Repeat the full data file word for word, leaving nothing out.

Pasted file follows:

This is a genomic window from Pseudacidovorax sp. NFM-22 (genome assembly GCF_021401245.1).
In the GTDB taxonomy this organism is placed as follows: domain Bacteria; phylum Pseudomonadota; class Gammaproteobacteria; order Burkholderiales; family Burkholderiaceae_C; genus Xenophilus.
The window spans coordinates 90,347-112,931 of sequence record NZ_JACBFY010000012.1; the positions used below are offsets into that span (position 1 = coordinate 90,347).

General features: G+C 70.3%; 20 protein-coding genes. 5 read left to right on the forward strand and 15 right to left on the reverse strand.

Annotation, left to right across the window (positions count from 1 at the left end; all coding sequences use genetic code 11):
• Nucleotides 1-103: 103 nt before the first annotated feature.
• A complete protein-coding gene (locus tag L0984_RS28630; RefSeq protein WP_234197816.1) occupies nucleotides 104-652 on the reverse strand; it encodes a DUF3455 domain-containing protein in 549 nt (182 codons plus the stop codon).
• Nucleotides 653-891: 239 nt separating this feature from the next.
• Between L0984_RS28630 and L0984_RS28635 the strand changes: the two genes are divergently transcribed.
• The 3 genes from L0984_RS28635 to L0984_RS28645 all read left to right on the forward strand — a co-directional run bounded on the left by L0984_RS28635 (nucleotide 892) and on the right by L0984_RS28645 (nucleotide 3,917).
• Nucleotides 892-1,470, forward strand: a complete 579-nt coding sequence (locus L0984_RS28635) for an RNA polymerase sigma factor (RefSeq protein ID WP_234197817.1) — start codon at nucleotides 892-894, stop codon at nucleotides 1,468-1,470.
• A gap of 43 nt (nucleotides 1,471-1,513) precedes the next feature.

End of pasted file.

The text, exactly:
This is a genomic window from Pseudacidovorax sp. NFM-22 (genome assembly GCF_021401245.1).
In the GTDB taxonomy this organism is placed as follows: domain Bacteria; phylum Pseudomonadota; class Gammaproteobacteria; order Burkholderiales; family Burkholderiaceae_C; genus Xenophilus.
The window spans coordinates 90,347-112,931 of sequence record NZ_JACBFY010000012.1; the positions used below are offsets into that span (position 1 = coordinate 90,347).

General features: G+C 70.3%; 20 protein-coding genes. 5 read left to right on the forward strand and 15 right to left on the reverse strand.

Annotation, left to right across the window (positions count from 1 at the left end; all coding sequences use genetic code 11):
• Nucleotides 1-103: 103 nt before the first annotated feature.
• A complete protein-coding gene (locus tag L0984_RS28630; RefSeq protein WP_234197816.1) occupies nucleotides 104-652 on the reverse strand; it encodes a DUF3455 domain-containing protein in 549 nt (182 codons plus the stop codon).
• Nucleotides 653-891: 239 nt separating this feature from the next.
• Between L0984_RS28630 and L0984_RS28635 the strand changes: the two genes are divergently transcribed.
• The 3 genes from L0984_RS28635 to L0984_RS28645 all read left to right on the forward strand — a co-directional run bounded on the left by L0984_RS28635 (nucleotide 892) and on the right by L0984_RS28645 (nucleotide 3,917).
• Nucleotides 892-1,470, forward strand: a complete 579-nt coding sequence (locus L0984_RS28635) for an RNA polymerase sigma factor (RefSeq protein ID WP_234197817.1) — start codon at nucleotides 892-894, stop codon at nucleotides 1,468-1,470.
• A gap of 43 nt (nucleotides 1,471-1,513) precedes the next feature.